7. How do IQ and Motivation Fit In?

  1. Kathryn Asbury and
  2. Robert Plomin

Published Online: 22 OCT 2013

DOI: 10.1002/9781118482766.ch7

G is for Genes: The Impact of Genetics on Education and Achievement

G is for Genes: The Impact of Genetics on Education and Achievement

How to Cite

Asbury, K. and Plomin, R. (2013) How do IQ and Motivation Fit In?, in G is for Genes: The Impact of Genetics on Education and Achievement, John Wiley & Sons, Inc., Hoboken, NJ, USA. doi: 10.1002/9781118482766.ch7

Publication History

  1. Published Online: 22 OCT 2013
  2. Published Print: 16 SEP 2013

Book Series:

  1. Understanding Children's Worlds

Book Series Editors:

  1. Judy Dunn

ISBN Information

Print ISBN: 9781118482780

Online ISBN: 9781118482766

SEARCH

Keywords:

  • cognitive ability;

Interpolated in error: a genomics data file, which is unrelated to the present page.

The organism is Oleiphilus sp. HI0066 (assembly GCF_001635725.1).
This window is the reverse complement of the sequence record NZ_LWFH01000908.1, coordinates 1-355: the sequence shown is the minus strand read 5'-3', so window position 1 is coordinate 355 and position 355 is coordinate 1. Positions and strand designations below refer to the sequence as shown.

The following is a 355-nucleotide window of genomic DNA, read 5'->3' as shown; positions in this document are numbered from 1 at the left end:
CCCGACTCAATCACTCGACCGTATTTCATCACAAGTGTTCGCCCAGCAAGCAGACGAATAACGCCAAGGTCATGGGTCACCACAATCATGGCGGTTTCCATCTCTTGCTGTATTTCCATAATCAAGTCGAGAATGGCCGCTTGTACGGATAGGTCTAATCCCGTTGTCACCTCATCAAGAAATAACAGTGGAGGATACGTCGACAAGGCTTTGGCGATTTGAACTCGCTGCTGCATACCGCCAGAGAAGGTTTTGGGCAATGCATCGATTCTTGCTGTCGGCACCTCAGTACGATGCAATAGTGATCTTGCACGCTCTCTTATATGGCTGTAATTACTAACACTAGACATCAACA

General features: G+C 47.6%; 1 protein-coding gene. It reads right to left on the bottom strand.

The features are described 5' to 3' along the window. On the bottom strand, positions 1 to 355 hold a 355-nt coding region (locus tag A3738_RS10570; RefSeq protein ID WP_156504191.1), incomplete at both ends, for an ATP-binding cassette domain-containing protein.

• genetic influence;
  • IQ;
  • motivation fit;
  • self-confidence

Summary

Underpinning this chapter is the fact - and it is a fact - that cognitive ability is subject to significant genetic influence, particularly as children grow into teenagers and adults. And herein lies one of the principal fault lines between geneticists and educationalists. IQ is just one predictor of achievement, albeit a strong one; there are others. Before genetic researchers became involved, a body of evidence had already been amassed showing that how good you believe you are at something – your self-perceived ability – can predict how good you actually are at it. Confidence genes seem to influence school performance both in conjunction with – and independent of – IQ genes, leading some to believe that in a roomful of equally bright and high-achieving people it is those who are self-confident who will go the extra mile.